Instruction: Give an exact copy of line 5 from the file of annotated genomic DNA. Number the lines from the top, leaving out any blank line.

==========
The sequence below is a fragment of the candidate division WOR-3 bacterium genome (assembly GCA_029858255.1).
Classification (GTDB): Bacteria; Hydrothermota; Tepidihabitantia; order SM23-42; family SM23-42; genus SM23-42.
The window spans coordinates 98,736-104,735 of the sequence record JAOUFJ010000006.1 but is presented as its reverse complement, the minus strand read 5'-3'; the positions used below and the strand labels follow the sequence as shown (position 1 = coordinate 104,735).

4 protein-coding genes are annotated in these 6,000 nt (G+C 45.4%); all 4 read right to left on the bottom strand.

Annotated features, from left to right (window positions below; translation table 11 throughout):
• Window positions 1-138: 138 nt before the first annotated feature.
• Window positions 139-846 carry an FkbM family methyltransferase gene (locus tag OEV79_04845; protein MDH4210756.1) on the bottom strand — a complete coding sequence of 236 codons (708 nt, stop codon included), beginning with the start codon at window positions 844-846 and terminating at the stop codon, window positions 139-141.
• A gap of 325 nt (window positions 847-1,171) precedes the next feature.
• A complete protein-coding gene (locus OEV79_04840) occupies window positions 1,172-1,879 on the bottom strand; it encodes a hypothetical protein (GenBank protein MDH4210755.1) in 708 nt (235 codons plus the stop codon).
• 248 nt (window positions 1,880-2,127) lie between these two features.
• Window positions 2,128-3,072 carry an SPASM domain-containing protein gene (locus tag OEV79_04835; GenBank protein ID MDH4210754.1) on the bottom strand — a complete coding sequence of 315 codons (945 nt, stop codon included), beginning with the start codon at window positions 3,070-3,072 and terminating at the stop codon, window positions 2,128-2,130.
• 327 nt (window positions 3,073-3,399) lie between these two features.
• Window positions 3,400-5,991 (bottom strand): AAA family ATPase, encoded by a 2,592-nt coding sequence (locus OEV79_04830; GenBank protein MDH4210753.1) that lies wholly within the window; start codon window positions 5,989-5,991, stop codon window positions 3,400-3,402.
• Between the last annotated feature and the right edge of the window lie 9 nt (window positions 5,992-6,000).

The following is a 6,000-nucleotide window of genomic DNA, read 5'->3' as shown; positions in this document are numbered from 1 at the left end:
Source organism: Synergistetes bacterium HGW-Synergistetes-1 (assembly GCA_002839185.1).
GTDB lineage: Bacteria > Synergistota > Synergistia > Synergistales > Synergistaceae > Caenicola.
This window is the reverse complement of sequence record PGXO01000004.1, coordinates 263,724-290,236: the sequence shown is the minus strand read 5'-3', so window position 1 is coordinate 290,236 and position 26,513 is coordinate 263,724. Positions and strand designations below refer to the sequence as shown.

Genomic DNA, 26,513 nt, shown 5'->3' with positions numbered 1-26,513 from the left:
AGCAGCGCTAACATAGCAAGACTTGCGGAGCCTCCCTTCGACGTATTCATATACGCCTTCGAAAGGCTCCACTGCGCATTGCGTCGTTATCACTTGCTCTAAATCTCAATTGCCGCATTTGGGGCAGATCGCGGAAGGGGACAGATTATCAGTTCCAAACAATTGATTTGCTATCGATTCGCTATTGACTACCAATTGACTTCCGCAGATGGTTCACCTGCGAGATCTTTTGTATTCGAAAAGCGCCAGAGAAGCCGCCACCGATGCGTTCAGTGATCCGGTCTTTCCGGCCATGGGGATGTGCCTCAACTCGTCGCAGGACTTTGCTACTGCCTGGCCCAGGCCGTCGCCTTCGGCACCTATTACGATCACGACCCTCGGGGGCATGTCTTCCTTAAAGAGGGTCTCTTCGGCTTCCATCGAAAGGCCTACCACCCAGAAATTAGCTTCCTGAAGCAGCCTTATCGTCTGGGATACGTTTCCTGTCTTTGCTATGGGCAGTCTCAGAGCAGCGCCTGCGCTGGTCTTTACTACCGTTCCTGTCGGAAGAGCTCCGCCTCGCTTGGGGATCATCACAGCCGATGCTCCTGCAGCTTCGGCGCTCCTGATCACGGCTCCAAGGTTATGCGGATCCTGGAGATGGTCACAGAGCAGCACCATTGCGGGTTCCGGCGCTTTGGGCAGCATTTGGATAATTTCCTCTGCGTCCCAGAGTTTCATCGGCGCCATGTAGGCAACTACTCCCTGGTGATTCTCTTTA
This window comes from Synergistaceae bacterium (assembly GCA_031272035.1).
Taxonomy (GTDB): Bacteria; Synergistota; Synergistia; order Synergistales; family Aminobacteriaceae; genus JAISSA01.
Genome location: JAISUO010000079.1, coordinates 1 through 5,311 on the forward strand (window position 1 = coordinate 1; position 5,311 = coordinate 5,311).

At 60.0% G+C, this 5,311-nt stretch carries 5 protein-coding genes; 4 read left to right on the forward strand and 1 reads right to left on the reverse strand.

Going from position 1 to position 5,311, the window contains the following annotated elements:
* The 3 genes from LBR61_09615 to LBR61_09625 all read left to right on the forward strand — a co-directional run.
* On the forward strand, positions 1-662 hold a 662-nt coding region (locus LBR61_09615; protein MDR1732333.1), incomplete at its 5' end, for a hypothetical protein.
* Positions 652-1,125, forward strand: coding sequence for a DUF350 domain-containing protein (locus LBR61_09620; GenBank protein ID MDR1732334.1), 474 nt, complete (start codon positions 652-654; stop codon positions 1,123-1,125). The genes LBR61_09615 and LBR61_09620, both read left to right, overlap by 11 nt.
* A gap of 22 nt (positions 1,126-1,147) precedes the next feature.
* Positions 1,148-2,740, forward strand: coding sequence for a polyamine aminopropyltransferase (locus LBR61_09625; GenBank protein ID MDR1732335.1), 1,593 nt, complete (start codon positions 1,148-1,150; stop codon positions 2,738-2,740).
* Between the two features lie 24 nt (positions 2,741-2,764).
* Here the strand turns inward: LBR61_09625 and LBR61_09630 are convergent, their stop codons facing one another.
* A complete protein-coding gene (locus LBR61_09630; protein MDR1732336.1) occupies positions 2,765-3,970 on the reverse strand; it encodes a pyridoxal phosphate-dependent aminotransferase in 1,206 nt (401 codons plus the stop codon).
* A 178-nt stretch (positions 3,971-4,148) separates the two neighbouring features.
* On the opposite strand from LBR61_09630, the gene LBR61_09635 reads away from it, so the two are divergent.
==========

Annotated features, from left to right (window positions below; translation table 11 throughout):